This season: 40-27-15 record, 16-4 in playoffs.
The good: After back-to-back playoff appearances, Lombardi could have taken a “stay the course’’ attitude and simply hoped his young team would develop on its own. Instead, last June, he made a bold move for Mike Richards, and also acquiesced to Ryan Smyth’s trade request and made a deal with Edmonton that freed up significant salary-cap space. With the Kings looking as though they were circling the drain in February, Lombardi called up Dwight King and Jordan Nolan, then made a trade for Jeff Carter. That series of moves put the Kings in position to win the Stanley Cup.
The bad: The Kings finished the regular season with 95 points, just five points ahead of ninth-place Calgary in the Western Conference. If things had broken slightly differently, the Flames would have made the playoffs and, quite possibly, the Kings would be breaking in a new general manager right now. Given all the patience and investment, it’s doubtful that Kings management/ownership would have tolerated a step backward from this team. Lombardi bought himself a substantial grace period by winning the Cup, but will the Kings now take the next step to be a year-in, year-out contender?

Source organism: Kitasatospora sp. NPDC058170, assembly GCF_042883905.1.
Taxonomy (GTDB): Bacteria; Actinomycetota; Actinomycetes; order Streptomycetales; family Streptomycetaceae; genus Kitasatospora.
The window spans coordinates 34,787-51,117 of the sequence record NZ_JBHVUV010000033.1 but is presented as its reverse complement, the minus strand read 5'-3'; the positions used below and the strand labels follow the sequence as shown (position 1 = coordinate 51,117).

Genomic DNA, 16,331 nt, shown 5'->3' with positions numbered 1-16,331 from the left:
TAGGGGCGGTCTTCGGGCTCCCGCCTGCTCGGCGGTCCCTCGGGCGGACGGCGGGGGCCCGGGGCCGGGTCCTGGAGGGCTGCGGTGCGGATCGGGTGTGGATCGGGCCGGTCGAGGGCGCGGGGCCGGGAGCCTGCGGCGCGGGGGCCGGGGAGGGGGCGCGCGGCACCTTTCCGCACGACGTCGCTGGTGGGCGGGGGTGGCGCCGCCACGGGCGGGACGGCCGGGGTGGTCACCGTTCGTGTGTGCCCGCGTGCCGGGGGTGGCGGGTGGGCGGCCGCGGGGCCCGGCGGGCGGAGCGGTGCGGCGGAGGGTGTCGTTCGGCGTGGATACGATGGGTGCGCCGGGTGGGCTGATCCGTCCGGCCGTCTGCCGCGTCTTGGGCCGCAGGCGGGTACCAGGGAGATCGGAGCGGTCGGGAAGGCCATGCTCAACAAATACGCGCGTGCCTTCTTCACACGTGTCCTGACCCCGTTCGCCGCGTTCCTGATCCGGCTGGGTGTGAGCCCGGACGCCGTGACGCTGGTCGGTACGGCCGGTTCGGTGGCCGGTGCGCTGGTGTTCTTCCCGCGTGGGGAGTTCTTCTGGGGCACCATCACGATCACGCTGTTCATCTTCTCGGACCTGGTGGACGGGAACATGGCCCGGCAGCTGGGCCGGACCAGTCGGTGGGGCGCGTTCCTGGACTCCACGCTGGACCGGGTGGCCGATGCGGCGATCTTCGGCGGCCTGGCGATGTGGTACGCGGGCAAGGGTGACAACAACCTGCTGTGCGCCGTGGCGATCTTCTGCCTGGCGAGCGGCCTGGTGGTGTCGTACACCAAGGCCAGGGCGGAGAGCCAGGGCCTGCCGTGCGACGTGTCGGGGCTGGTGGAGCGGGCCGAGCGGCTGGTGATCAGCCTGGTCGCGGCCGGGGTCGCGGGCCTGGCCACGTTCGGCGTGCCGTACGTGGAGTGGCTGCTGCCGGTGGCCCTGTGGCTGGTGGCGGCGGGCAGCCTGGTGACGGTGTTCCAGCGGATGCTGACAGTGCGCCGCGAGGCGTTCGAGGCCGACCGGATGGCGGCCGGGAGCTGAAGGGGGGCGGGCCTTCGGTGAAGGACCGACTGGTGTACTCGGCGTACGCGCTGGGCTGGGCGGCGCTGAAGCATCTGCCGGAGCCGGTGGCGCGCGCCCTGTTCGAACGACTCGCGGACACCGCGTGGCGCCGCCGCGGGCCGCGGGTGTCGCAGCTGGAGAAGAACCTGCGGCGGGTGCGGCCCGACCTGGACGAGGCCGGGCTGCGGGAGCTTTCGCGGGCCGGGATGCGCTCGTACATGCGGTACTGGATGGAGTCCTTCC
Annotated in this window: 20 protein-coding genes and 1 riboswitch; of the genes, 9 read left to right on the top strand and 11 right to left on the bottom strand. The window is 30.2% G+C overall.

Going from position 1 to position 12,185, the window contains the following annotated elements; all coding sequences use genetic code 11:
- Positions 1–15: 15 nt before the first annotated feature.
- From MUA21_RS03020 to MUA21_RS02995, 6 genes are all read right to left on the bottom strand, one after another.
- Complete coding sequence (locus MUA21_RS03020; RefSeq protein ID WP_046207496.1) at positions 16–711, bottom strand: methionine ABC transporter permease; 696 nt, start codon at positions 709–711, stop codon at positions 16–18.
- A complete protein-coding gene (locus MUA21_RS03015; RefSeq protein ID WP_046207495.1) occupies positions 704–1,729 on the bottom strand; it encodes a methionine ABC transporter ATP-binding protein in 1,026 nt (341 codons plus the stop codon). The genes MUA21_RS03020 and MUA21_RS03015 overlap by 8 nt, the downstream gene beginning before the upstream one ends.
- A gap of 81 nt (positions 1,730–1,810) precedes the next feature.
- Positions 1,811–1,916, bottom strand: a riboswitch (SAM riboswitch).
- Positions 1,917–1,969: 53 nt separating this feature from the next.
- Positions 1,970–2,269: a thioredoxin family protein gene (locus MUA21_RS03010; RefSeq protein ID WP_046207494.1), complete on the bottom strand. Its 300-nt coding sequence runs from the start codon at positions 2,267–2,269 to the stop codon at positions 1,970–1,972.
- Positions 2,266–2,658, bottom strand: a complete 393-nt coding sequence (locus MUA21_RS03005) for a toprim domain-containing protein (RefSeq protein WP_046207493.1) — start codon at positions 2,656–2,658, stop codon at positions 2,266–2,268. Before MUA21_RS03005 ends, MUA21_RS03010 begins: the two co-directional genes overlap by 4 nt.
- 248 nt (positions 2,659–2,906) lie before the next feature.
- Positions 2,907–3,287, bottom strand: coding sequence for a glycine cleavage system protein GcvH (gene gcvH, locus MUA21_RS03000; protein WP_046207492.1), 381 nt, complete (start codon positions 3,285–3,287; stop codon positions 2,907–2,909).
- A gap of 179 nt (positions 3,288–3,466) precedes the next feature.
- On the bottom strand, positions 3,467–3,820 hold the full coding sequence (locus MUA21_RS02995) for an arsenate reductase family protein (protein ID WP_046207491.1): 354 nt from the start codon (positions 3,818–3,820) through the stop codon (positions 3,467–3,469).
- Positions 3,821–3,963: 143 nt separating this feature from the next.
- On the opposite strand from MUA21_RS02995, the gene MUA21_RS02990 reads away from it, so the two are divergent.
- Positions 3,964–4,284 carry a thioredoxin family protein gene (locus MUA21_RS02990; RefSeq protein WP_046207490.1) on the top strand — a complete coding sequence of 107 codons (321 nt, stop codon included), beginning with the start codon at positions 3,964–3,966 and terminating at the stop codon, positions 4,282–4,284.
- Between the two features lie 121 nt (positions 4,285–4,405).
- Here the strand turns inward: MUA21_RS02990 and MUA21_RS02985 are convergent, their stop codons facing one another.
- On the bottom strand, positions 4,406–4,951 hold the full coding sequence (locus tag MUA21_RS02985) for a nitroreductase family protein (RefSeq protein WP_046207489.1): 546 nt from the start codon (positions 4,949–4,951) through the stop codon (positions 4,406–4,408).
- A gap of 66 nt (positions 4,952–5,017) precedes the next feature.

Going forward: On paper, it looks good. Over the last couple years, Lombardi and staff have methodically locked up key young players to long-term contracts, while still leaving room for additions. This summer, for instance, he kept everyone under contract but still had enough room to take a swing at a player such as Zach Parise or Shane Doan. Lombardi’s goal is to build a long-term winner, in the vein of the Detroit Red Wings. That will be difficult, because it requires a lot of good fortune, but if the Kings, individually, can play to their potential, the team has a chance to be a winner for years to come.